Since the offense has its roots in antecedent conditions (genes and environment), the appropriate way to change that behavior is to change the conditions that caused it, that is, through education, treatment, and the reinforcement of lawful behavior.
I heartily agree with what Breer says. It matches what other writers about the illusion of free will have said in their own books. For example, I quoted Sam Harris in this blog post:
Few concepts have offered greater scope for human cruelty than the idea of an immortal soul that stands independent of all material influences, ranging from genes to economic systems. Within a religious framework, a belief in free will supports the notion of sin -- which seems to justify not only harsh punishment in this life but eternal punishment in the next.
As promised above, here's how Breer describes a no-self experience he had while in prison, along with some observations he made about prison life.
I recall vividly the day I first became aware that the self was gone. I was in prison, sitting down, talking to friends when this deep peace suddenly descended on me. I felt absolutely invulnerable, not because of some new-found confidence, but because there was no self left to be concerned about.
It took awhile for me to recognize the experience for what it was: all I could be sure of was the peace that had come over me, a peace deeper than any I had ever felt. The peace was so deep, in fact, that when I compared it to previous tranquil times in my life, I was aware that those earlier times were still laden with tension. In other words, I had never truly been at peace.
Later, after release, when friends asked me what prison had been like, I found it hard to answer. My attention was riveted to the present; I was happy to talk about what I could see (faces and flowers), hear (birds and traffic), and what I felt (sad for the inmates I left behind) -- but there was no longer any need to complain about injustice -- no one inside me to feel sorry for -- no self to pity.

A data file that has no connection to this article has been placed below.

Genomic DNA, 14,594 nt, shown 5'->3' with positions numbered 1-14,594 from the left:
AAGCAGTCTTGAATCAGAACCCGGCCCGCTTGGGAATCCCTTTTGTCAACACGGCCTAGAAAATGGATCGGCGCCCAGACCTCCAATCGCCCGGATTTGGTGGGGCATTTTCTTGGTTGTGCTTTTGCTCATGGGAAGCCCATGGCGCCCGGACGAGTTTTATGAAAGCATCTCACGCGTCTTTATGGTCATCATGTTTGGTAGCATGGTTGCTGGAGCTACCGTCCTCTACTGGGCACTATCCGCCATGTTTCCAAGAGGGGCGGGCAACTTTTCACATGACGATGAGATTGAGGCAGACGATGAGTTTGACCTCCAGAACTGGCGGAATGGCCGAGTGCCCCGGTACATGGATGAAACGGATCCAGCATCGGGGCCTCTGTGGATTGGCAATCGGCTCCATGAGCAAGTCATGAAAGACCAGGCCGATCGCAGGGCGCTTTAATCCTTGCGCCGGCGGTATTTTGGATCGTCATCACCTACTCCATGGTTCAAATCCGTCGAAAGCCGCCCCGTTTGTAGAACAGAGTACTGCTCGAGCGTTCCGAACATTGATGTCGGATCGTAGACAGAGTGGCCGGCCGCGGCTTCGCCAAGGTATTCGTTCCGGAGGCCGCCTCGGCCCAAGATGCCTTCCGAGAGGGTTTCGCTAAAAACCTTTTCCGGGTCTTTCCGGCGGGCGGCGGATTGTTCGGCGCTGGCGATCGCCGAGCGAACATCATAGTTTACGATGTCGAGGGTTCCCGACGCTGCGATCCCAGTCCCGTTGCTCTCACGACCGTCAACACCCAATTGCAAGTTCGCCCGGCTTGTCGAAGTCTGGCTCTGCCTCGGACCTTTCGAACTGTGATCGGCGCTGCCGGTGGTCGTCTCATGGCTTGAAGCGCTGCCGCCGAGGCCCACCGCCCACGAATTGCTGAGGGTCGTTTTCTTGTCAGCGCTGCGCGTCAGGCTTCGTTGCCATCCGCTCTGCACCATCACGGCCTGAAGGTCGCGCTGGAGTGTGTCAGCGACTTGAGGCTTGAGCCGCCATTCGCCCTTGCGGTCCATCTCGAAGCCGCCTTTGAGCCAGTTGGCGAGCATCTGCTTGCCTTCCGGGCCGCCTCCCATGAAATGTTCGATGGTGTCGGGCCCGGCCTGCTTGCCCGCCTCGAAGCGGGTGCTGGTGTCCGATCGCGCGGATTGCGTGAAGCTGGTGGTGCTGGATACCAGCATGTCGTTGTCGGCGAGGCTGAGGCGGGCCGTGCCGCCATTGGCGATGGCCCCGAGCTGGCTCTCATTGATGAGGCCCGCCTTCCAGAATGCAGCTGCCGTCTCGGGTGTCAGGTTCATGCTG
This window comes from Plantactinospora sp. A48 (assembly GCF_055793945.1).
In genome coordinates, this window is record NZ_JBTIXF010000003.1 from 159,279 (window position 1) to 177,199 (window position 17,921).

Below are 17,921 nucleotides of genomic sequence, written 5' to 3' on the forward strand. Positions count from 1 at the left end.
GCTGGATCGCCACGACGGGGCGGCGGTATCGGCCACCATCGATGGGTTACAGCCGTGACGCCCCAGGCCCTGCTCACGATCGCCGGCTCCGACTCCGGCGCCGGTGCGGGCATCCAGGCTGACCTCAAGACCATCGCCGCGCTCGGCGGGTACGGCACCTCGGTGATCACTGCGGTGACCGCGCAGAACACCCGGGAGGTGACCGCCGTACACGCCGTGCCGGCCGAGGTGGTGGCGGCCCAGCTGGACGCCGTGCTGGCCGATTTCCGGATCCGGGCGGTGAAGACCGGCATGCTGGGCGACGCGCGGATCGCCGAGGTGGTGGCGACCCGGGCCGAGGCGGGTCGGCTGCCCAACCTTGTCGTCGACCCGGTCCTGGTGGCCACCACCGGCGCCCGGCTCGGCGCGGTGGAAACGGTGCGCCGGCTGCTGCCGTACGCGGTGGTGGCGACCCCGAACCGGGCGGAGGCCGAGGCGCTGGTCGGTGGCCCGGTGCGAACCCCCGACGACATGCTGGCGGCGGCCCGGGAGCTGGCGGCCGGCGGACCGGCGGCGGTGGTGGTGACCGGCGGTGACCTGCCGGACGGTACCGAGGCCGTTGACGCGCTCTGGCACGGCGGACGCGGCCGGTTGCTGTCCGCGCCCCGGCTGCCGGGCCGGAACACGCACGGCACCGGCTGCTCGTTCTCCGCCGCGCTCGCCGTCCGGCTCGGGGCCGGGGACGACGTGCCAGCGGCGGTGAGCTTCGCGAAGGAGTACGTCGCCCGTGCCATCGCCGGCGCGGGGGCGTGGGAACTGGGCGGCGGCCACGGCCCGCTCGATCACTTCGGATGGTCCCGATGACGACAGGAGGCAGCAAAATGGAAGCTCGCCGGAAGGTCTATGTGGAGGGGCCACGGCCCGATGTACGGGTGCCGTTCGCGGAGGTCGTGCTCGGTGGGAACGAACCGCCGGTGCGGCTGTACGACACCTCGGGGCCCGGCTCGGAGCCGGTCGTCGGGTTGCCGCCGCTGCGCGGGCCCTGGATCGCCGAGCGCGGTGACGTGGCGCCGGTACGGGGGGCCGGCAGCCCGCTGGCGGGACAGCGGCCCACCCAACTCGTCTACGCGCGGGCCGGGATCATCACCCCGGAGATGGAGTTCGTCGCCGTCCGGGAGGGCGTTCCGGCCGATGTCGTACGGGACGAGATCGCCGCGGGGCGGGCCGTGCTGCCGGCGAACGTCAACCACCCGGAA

....In the prison where I spent two years, of the 1400 inmates doing time there, no more than 300 were enrolled in a training program at any one time. The rest learned nothing -- other than how to "con" the system -- that is, avoid work, get extra food, fool the nurses, hide pornography, or steal from each other. A few did make good use of their time -- in some cases by getting their GED, in others by earning a college degree. But they were noteworthy for their rarity.
As a whole, aside from its deterrent value, time spent behind bars was a waste of life -- a boring, meaningless, sometimes frightening experience designed to punish wrongdoers without any interest in the social and psychological factors that caused their crimes in the first place.
...I feel frustrated by the refusal of the authorities to wake up to just how overwhelming a person's background can be in shaping the choices he makes as an adult. I met many inmates in prison who dropped out of school early so they could make money selling drugs -- or in some cases, by stealing cars or electronics.
By the time they reached their 20's, they had no marketable skills -- and no realistic path for gaining them. So they remained uneducated and unemployed. The only way to survive at that point, at least in their eyes, was to engage in illegal trade -- selling or manufacturing drugs, robbing stores or assaulting and stealing from individuals.
In consequence by the time they finish their sentences they are no more capable of earning an honest living than when they entered prison. Not surprisingly, upon release they return to what they know best -- crime.